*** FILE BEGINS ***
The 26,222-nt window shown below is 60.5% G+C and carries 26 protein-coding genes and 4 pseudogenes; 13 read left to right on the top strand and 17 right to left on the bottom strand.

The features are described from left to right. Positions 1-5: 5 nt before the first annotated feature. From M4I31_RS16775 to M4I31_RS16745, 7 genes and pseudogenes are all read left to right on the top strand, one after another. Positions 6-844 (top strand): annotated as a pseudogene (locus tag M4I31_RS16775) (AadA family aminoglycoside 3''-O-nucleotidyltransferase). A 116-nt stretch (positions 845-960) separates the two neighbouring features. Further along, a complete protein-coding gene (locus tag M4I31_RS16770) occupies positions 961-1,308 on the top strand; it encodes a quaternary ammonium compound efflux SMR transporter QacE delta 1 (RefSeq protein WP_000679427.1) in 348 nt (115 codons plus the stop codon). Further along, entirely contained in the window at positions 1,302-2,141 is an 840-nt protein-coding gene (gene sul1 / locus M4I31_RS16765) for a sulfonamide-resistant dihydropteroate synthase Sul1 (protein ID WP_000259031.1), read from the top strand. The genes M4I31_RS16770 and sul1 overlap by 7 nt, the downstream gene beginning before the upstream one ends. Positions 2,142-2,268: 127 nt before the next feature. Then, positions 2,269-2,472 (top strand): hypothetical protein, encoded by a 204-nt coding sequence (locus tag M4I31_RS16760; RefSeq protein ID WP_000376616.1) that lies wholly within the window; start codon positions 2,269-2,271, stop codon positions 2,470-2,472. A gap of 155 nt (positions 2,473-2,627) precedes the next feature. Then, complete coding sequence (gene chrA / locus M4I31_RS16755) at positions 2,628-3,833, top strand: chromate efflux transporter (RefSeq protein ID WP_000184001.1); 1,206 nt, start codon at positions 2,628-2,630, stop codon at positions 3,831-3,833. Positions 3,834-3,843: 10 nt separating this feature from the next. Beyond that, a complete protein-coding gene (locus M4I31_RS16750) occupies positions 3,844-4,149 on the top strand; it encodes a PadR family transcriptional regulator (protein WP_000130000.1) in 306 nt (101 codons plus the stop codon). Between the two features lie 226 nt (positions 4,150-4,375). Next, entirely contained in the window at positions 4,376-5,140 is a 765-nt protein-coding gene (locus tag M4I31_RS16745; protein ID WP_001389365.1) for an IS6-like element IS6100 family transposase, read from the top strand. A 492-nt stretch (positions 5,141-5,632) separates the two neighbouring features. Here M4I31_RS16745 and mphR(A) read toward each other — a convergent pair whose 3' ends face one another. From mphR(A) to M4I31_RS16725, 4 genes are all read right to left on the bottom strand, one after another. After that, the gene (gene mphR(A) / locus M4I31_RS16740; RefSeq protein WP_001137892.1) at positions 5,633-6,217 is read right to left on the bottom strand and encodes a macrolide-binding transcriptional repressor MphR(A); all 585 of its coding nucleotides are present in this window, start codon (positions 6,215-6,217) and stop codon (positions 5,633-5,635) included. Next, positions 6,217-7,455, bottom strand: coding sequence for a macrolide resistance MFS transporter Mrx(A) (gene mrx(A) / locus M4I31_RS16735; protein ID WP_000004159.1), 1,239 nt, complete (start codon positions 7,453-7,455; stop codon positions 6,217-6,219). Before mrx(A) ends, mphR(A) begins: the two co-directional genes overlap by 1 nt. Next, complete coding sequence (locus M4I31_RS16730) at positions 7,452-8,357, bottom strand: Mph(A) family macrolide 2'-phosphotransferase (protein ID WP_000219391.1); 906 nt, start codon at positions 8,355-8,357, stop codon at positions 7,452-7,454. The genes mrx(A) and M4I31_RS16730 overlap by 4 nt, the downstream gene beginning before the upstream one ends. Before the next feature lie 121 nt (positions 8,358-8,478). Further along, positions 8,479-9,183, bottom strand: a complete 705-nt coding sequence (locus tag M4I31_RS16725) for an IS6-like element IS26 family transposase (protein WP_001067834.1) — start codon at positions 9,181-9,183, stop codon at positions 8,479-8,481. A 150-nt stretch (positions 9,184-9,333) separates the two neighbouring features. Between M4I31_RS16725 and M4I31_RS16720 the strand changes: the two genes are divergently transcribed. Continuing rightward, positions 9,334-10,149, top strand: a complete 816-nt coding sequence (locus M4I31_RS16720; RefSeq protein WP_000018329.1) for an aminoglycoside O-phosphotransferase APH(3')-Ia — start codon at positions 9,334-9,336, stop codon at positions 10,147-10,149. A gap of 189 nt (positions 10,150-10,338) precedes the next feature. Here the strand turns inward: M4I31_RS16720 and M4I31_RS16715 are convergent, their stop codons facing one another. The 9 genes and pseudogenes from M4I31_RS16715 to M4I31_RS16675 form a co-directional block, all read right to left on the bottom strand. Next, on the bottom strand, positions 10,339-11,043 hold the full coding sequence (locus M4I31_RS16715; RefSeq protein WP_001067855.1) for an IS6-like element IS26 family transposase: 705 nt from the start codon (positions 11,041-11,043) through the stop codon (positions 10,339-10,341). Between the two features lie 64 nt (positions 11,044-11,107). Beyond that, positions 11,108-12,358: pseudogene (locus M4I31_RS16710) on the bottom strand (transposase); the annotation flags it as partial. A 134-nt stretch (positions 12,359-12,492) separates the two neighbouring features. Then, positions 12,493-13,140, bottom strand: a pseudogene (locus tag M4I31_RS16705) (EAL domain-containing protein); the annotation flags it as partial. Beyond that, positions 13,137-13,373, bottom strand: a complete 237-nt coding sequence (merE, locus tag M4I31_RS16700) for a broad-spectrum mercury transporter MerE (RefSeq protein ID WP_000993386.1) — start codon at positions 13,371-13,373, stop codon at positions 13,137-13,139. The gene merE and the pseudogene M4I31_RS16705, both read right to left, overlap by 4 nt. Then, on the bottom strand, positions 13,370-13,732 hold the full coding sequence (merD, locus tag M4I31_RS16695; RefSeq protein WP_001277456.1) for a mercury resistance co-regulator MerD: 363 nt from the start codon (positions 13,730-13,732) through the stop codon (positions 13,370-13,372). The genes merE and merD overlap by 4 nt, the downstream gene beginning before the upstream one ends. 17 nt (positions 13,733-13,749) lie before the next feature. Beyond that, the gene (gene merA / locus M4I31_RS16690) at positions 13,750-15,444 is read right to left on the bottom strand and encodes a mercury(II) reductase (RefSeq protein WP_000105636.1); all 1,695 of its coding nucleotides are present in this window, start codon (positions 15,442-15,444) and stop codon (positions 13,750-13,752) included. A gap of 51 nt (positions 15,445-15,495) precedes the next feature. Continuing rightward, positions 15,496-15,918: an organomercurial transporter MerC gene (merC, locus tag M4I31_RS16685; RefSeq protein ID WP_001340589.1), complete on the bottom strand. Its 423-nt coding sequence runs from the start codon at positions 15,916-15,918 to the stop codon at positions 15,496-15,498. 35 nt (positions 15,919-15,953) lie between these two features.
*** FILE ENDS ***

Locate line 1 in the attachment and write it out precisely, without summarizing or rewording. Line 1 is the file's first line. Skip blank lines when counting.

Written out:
The 26,222-nt window shown below is 60.5% G+C and carries 26 protein-coding genes and 4 pseudogenes; 13 read left to right on the top strand and 17 right to left on the bottom strand.